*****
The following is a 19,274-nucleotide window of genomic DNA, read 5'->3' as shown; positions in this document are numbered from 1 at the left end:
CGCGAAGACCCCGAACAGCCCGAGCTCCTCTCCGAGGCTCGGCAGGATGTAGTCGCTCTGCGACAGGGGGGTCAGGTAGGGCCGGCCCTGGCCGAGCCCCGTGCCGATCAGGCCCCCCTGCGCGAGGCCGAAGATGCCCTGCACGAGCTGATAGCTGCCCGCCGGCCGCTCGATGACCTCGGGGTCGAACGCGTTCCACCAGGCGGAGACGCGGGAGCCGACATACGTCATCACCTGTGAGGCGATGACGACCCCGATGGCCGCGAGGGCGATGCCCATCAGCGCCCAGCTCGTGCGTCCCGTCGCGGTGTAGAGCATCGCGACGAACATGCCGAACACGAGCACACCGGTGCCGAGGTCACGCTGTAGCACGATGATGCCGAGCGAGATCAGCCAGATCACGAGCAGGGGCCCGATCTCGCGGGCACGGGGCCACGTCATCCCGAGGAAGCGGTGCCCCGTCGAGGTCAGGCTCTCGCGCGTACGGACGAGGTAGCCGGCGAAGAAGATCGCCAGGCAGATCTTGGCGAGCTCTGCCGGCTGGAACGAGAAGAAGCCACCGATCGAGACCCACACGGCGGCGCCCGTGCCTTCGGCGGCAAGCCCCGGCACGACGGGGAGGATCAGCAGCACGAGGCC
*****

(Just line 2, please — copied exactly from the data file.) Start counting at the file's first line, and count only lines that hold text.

CGCGAAGACCCCGAACAGCCCGAGCTCCTCTCCGAGGCTCGGCAGGATGTAGTCGCTCTGCGACAGGGGGGTCAGGTAGGGCCGGCCCTGGCCGAGCCCCGTGCCGATCAGGCCCCCCTGCGCGAGGCCGAAGATGCCCTGCACGAGCTGATAGCTGCCCGCCGGCCGCTCGATGACCTCGGGGTCGAACGCGTTCCACCAGGCGGAGACGCGGGAGCCGACATACGTCATCACCTGTGAGGCGATGACGACCCCGATGGCCGCGAGGGCGATGCCCATCAGCGCCCAGCTCGTGCGTCCCGTCGCGGTGTAGAGCATCGCGACGAACATGCCGAACACGAGCACACCGGTGCCGAGGTCACGCTGTAGCACGATGATGCCGAGCGAGATCAGCCAGATCACGAGCAGGGGCCCGATCTCGCGGGCACGGGGCCACGTCATCCCGAGGAAGCGGTGCCCCGTCGAGGTCAGGCTCTCGCGCGTACGGACGAGGTAGCCGGCGAAGAAGATCGCCAGGCAGATCTTGGCGAGCTCTGCCGGCTGGAACGAGAAGAAGCCACCGATCGAGACCCACACGGCGGCGCCCGTGCCTTCGGCGGCAAGCCCCGGCACGACGGGGAGGATCAGCAGCACGAGGCC